ARRIVAL (USA/12A/116mins)
Directed by Denis Villeneuve. Starring Amy Adams, Jeremy Renner, Forest Whittaker, Michael Stuhlbarg, Mark O’Brien
THE PLOT: When 12 alien craft arrive on Earth at different pints across the globe, the first thing everyone wants to know is why they are here. Language specialist Louise Banks (Amy Adams) is drafted into the arrival site in Montana to try and translate the alien language. All is not so simple however, and Louise and scientist Ian Donnelly (Jeremy Renner) have to first learn the alien language before they can begin to ask questions.
THE VERDICT: Based on the short story ‘The Story of Your Life’ by Ted Chiang, ‘Arrival’ marks the first foray into science fiction by director Denis Villeneuve – who previously brought us ‘Prisoners’, ‘Enemy’ and ‘Sicario’ – but will not be his last as he is currently working on a new version of ‘Blade Runner’. Those familiar with Villeneuve’s style will not be disappointed with ‘Arrival’; a film more about understanding than action.
It comes as no surprise that Amy Adams is on strong form as Louise Banks, and more than able to carry the film. Any emotion that the audience experiences comes from Adams’ performance, and although it may seem as though we do not learn much about the character – other than her dedication to her work – all becomes clear as the film moves forward. Jeremy Renner is a nice counterpoint to Adams, with their chemistry and respect for one another evident on the screen. Renner has considerably less to do than Adams, and seems to be there to back her up, but they are strong together on screen. The two are backed up by Forrest Whittaker, Michael Stuhlbarg, Tzi Ma and Mark O’Brien.
Eric Heisserer’s screenplay – adapted from Ted Chiang’s short story – focuses on the unsettling beauty of Montana and the fact that this is where the aliens chose to land. The script cleverly shows the audience much of the vital information in the story, rather than telling us, meaning that we are along for the journey with Louise Banks, and learning as she does. As well as this, this style of storytelling makes for a satisfying cinematic experience, even as we know we ill not quite get all the information until the closing moments of the film. As well as this, there is a serious twist to proceedings that is foreshadowed well, and although thus may not come as a surprise to the more astute audience members out there, it makes the film more one about communication than conflict.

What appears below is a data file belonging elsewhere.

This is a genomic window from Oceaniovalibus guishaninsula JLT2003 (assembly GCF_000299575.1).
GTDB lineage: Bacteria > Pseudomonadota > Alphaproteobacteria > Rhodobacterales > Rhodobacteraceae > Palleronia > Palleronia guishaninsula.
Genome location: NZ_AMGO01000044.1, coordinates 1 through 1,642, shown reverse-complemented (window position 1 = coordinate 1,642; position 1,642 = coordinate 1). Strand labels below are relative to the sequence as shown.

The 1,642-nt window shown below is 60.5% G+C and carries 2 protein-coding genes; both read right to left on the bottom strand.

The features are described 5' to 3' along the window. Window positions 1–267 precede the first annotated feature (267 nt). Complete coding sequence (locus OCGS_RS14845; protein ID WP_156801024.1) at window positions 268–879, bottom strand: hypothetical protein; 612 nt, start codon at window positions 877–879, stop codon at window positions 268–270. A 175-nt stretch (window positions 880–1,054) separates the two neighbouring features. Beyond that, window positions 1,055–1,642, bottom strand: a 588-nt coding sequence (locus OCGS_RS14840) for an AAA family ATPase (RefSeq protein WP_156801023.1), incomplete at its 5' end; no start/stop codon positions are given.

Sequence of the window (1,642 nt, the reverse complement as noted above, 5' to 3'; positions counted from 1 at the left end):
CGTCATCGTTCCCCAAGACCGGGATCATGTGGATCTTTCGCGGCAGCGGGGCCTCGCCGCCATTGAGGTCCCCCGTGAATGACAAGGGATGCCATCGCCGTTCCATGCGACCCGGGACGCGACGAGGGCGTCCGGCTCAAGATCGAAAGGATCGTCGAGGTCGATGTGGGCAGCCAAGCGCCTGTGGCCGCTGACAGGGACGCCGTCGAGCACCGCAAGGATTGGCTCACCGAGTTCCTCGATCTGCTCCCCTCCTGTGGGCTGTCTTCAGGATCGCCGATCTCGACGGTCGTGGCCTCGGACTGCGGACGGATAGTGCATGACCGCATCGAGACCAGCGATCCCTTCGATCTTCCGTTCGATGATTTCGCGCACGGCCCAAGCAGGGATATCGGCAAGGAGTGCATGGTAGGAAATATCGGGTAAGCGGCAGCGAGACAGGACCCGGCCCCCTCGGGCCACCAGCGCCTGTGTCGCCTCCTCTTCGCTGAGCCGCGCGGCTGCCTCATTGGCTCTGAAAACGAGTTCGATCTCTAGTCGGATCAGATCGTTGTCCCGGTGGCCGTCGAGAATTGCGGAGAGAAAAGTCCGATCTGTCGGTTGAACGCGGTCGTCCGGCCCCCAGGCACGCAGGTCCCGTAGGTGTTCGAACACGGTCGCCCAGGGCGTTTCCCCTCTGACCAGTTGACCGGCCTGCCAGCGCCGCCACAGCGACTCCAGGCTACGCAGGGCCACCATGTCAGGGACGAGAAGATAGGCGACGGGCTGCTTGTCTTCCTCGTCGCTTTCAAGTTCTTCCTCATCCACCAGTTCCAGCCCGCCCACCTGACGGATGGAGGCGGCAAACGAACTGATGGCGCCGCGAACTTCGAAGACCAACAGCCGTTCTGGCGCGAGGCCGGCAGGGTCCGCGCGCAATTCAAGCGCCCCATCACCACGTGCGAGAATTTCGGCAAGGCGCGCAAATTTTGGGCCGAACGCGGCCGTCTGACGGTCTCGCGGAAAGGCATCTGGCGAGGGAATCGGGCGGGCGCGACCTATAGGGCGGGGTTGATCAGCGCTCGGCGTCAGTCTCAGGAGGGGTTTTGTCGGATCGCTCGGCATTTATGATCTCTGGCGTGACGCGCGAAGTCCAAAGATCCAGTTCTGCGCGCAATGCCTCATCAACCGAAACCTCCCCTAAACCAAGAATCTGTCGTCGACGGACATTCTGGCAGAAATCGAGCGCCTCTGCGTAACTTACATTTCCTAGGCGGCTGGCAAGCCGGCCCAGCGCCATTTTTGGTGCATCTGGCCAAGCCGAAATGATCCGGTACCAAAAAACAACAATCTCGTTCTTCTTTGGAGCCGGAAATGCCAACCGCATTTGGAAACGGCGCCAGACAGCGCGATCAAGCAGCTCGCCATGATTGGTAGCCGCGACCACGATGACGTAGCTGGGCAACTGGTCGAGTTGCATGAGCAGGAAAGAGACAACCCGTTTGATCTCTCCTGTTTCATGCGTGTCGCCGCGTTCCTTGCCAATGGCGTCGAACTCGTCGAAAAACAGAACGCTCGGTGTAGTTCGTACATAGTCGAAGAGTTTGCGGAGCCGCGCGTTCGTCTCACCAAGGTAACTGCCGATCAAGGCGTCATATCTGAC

As director Denis Villeneuve ramps up the unsettling feel of the film, but also keeps the beauty of the co-operation and the location evident, and the humanity on both sides of the species divide is all too real throughout ‘Arrival’. Villeneuve paces the film extraordinarily well for an alien arrival film that is not an action flick, and although there are very few set pieces throughout, ‘Arrival’ is a film that is full of suspense and intrigue, and keeps moving for all of its almost 2 hour running time. There are times when it looks as though ‘Arrival’ is going to way of ‘Contac’t, but this is quickly avoided, and although the closing moments of the film border on the twee and saccharine sweet, it is hard to pick this apart since we have been told all along that this is where it is going… It just gets there with a little sci-fi twist. Jóhann Jóhannsson’s score and Bradford Young’s beautiful cinematography enhance to action on screen, and reinforce the eerie feel of the film.
In all, ‘Arrival’ is an eerie, unsettling film about communication and language. Adams and Renner are on strong form and work well together, the script is smart and Denis Villeneuve’s direction is top notch. Those wanting a crash bang wallop alien flick need not apply, but if beautifully shot, eerily unsettling flicks about worlds beyond ours are your thing, then your film has… um… arrived.